Spying on Your Neighbours

One of the characteristics one would expect in a ‘surveillance society’ is that surveillance would become seen as a more ‘normal’ reaction to problems at all levels of society. So we start to see instructive stories about surveillance in all kinds of unexpected places. The ‘Home and Garden’ section of the Seattle Times newspaper carries a very interesting report this week on the use of relatively low-cost surveillance systems (some involving digital movement detection) used by ordinary middle-class homeowners to monitor their property and more specifically to catch their neighbours doing very unneighbourly things, such as tossing dog faeces into their gardens or trying to peek in through their windows.

In most of these cases, it seems the surveillance is primarily about defending property and based around specific observed anti-social behaviours. So, is this just a question of the legitimate defence of property rights and privacy (the legal view) or is this any kind of a social problem? I think it is certainly more complicated than just being a question of individuals empowering themselves with technology to do the right thing.

There is a big unvoiced problem behind all of this which is the decline of civility, neighbourliness and trust. It seems that most of the problems are interpersonal ones and would be ideally best resolved not through the secret gathering of information to inform a police investigation, public prosecution or private legal action, but through communication with the neighbours concerned. Richard Sennett, Jane Jacobs and many others have observed that we live increasingly in a ‘society of strangers’. The turn to surveillance not as a last resort but as a ‘natural’ first option, would seem to me not only a recognition of this, but a contribution to the wider problem. We don’t trust our neighbours so we watch them. But in watching them we diminish any remaining trust we had in them, and certainly they lose any trust they had in us.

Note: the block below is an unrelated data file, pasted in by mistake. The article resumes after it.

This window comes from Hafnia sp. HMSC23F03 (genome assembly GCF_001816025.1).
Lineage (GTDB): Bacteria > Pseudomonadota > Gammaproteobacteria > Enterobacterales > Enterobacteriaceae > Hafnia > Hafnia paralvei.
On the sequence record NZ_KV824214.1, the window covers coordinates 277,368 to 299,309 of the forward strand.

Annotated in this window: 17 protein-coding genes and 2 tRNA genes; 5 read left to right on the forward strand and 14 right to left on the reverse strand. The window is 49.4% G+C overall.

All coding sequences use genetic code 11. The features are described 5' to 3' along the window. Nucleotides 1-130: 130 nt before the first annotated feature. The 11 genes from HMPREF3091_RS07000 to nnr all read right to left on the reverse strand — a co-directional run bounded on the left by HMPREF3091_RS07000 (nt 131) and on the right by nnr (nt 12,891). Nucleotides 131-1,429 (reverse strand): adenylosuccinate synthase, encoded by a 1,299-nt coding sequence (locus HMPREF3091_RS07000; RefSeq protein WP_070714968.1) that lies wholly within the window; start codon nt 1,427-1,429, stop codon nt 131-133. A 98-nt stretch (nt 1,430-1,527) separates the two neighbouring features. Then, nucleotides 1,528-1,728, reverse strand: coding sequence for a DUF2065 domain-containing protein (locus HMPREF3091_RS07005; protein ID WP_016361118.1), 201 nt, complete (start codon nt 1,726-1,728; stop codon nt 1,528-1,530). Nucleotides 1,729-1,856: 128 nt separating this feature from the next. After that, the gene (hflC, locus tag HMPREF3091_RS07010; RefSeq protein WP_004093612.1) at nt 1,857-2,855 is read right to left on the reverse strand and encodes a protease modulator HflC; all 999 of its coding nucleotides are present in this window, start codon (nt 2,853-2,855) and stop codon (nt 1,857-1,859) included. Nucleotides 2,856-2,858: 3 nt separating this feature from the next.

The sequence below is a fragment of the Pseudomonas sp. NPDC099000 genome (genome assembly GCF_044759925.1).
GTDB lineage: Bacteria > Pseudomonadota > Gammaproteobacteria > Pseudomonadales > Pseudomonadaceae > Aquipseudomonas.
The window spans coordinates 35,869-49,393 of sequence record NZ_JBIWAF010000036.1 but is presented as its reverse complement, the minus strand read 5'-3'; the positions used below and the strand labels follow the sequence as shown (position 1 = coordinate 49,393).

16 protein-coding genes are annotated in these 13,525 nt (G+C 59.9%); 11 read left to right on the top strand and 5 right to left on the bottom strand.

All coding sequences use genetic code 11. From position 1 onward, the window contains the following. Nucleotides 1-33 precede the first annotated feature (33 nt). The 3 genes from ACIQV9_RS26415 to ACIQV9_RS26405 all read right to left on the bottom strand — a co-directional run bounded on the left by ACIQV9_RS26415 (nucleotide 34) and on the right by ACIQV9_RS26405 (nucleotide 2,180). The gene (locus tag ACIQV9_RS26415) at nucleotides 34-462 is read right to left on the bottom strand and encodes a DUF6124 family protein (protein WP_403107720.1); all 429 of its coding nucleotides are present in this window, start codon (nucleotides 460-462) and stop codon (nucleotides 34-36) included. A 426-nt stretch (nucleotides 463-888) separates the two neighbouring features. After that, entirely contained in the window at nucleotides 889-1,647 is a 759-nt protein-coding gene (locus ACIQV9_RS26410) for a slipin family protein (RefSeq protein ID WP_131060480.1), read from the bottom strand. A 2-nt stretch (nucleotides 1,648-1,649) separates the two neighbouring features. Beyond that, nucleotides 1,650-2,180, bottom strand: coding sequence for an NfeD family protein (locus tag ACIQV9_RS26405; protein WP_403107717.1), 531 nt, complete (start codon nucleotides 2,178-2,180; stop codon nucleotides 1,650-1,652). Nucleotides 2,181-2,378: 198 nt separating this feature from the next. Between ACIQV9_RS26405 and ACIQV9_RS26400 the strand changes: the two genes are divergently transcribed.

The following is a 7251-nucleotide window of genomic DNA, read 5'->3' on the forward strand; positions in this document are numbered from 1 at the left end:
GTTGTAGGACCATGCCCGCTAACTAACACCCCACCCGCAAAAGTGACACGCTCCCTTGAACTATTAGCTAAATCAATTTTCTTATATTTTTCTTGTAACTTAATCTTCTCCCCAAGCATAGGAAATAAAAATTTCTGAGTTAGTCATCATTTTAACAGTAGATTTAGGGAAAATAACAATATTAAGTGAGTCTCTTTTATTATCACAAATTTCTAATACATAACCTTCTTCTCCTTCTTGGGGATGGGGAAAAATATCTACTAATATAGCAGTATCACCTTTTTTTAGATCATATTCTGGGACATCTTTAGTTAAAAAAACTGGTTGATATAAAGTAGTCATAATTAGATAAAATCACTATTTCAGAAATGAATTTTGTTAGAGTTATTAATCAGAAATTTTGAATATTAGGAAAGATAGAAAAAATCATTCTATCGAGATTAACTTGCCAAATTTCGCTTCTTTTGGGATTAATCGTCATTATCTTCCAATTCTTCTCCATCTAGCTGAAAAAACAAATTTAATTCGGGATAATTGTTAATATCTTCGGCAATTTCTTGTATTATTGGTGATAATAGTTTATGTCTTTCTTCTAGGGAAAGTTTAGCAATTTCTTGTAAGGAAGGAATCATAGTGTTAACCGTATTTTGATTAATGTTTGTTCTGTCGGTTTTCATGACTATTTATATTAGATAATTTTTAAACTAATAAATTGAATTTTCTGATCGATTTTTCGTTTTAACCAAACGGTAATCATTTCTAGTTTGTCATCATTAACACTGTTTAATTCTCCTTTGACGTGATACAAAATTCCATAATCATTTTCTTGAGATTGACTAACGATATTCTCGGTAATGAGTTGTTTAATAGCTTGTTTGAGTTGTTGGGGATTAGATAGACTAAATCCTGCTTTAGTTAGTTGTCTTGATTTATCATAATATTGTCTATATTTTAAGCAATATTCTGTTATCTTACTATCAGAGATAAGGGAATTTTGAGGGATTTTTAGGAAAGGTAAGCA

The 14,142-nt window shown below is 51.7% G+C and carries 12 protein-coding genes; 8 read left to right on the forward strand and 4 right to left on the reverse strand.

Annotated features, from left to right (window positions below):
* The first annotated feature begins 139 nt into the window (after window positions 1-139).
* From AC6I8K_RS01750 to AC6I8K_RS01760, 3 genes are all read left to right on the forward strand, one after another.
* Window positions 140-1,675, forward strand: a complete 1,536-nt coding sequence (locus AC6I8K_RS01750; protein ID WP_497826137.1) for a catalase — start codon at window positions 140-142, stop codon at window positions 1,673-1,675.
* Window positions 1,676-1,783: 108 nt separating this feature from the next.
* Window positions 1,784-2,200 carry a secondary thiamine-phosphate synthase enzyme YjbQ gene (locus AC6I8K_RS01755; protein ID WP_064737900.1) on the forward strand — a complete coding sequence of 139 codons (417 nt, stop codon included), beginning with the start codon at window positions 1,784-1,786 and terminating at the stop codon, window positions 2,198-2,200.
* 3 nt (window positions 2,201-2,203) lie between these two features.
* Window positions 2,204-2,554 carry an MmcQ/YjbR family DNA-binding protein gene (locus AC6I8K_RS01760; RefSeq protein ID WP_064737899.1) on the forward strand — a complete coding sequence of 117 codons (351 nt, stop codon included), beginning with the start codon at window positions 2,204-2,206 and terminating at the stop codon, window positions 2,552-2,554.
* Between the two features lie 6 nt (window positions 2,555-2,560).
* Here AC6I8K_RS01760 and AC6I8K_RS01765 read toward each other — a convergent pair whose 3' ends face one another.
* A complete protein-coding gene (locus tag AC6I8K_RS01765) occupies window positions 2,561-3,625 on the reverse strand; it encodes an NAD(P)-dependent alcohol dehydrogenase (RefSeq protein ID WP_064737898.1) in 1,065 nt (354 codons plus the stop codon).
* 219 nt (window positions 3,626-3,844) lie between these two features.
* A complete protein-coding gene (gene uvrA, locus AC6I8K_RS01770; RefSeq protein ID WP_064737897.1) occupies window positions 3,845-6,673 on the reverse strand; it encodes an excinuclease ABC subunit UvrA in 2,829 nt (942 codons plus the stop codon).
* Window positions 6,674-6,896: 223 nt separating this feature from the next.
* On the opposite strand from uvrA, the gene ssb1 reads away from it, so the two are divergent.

This adds up. It is social not just interpersonal. It means people accept the diminution of general rights of privacy in public spaces and justifies the intrusion of all kinds of agencies into the lives of individuals and groups. This is only encouraged by government campaigns to watch out for suspicious activity, corporate pleas to all of us to be permanently on guard against ‘identity thieves’, ‘hackers’ and of course, celebrity magazines and websites that encourage a voyeuristic interest in the intimate lives of others.

Author: David

I'm David Murakami Wood. I live on Wolfe Island, in Ontario, and am Canada Research Chair (Tier II) in Surveillance Studies and an Associate Professor at Queen's University, Kingston.

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